Cultural currency, identity and big data weigh on creative effort.
Filmmakers working in contemporary Greater China face difficult choices over how they target their movies.
“Hong Kong, China and Taiwan have different cultures, different points of view,” said Abe Kwong, a writer and director from Hong Kong who is now the Beijing-based head of development at Wanda Media. “I no longer consider myself a Hong Kong film-maker.”
Kwong was speaking an informal panel of top executives and directors, organized by Fox International Productions to discuss ‘cultural currency’ in the region.
The company sponsors a prize for Chinese screen-writing at the HAF project market and will this year finance and produce three Chinese-language films.
FIP president Sanford Panitch (pictured) described a conundrum. “What makes a film successful locally can prevent it being international, but the most successful non-English-language films have often been the ones that are most local,” he said. He cited the recent examples of “Intouchables” and “3 Idiots.”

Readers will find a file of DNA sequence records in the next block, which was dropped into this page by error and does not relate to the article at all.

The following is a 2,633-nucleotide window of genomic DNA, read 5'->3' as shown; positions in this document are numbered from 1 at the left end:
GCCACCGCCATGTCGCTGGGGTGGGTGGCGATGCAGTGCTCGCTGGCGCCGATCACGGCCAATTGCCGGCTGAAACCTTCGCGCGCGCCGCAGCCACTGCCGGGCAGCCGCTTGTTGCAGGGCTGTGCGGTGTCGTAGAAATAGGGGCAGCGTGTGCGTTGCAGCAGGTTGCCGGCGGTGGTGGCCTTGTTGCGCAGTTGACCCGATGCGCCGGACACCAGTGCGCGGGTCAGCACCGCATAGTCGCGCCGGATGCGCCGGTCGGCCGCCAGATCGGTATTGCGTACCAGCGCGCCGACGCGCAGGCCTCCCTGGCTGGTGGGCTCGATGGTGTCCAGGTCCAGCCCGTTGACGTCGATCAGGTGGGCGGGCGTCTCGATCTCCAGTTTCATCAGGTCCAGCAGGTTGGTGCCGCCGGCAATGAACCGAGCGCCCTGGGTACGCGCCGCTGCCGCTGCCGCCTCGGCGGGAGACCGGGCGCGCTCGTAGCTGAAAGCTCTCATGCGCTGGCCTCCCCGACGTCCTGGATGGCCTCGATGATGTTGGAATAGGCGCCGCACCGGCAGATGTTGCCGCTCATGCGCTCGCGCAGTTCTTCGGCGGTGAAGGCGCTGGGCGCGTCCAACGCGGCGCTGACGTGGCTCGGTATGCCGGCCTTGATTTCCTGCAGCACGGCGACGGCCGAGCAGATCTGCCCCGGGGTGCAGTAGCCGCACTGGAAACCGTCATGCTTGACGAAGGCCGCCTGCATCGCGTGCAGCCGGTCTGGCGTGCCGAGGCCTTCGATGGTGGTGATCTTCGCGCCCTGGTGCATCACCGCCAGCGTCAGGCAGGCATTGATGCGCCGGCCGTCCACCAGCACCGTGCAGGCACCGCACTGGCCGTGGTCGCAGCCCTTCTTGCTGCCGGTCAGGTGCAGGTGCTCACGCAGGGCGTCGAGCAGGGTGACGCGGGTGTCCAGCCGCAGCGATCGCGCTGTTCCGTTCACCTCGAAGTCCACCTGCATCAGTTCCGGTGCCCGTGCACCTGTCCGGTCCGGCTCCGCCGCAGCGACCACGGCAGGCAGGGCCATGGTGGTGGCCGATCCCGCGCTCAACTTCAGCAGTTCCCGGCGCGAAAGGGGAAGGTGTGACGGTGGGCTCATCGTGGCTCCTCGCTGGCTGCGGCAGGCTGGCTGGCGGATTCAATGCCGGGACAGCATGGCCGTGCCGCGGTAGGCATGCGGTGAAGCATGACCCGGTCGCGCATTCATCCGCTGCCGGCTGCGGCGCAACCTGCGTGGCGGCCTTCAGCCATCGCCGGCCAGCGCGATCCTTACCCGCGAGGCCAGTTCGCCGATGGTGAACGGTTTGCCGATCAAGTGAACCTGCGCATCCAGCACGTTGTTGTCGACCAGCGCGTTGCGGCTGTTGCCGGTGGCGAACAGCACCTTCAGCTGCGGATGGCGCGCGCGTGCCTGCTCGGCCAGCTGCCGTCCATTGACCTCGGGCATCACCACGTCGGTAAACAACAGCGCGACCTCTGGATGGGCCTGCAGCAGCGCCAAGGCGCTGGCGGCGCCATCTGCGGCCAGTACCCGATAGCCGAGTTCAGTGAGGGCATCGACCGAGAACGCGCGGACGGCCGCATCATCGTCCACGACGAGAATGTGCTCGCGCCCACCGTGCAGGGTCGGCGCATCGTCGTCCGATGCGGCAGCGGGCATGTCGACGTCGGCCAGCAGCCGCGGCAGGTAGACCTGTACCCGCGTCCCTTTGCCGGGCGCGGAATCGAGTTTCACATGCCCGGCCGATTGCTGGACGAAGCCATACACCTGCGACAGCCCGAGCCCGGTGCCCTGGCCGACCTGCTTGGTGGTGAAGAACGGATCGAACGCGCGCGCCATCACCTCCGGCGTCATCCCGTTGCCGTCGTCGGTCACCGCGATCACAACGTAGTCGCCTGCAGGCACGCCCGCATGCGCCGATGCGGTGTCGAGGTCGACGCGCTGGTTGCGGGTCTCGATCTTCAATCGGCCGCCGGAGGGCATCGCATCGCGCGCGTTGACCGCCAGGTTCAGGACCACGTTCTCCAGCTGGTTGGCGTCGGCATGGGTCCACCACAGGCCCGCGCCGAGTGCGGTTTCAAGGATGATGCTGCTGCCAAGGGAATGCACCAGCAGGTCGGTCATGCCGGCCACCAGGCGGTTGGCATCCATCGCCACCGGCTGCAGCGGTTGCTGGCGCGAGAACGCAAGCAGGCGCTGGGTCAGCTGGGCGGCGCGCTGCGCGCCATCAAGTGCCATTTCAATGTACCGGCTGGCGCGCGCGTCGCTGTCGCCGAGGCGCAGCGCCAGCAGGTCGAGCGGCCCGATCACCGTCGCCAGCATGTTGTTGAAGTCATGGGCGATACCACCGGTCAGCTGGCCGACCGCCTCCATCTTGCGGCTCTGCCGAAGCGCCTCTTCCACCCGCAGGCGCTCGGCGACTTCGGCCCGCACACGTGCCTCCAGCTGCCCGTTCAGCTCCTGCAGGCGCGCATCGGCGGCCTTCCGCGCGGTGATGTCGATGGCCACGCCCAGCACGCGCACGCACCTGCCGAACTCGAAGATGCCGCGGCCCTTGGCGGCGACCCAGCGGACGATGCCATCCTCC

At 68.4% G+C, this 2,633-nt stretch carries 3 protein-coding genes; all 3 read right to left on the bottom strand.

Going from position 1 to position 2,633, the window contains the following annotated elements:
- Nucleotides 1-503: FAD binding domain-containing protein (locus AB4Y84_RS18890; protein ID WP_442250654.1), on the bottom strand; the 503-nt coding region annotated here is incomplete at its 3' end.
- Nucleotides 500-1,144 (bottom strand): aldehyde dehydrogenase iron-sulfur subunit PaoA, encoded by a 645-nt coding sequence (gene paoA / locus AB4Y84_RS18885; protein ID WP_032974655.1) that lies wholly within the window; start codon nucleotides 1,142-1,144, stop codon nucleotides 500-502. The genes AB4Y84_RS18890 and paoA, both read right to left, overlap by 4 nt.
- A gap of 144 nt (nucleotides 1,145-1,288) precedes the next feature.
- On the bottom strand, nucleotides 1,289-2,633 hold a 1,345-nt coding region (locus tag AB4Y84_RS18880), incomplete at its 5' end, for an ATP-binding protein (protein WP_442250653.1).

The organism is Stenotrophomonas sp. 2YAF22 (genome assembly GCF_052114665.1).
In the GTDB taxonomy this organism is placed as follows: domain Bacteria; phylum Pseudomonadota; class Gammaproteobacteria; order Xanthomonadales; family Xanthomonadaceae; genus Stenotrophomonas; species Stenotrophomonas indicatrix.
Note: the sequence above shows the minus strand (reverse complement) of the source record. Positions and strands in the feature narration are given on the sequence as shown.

Giddens Ko, the cult Taiwanese author whose first film as director was the school days hit “You Are The Apple of My Eye” ruminated over why big Chinese movies often do not work in Taiwan and why Taiwanese movies can struggle in mainland China. But he also voiced his own conundrum. “I don’t want to be driven by thoughts of the market,” he said, but also said: “Taiwan is smalls and needs to seek audiences outside.”
The difficulty of reading the market in China as it evolves was voiced by nearly all present.
“The market is changing rapidly, and audiences too, they are getting younger and more similar to the U.S.,” said Carrie Wong, FIP’s Greater China head of development and production. “’Tiny Times’ was a social phenomenon in China similar to ‘The Hunger Games’. Three years ago this would not have been possible.”
Matthew Tang, a former Edko production executive now heading Movie Addict Productions, said he simply got lucky with hits “The Cold War” and “Finding Mr Right,” while with “Tales From The Dark” creativity was driven by being deliberately low-budget and knowing that because of its horror theme, it could not get a mainland China release.
Kwong and Wong both spoke of growing access to ‘big data’ and the use of statistical descriptions of audience tastes and trends. “There are many other film-makers who value it very highly. I listen, but only use this for reference. There are better things to focus on.”
“With four or five films per week releasing China is no longer an emerging market,” said Panitch. “The hits are the originals, the ones that are relate-able. Giddens’ films and Matthew’s films are easy to relate to.”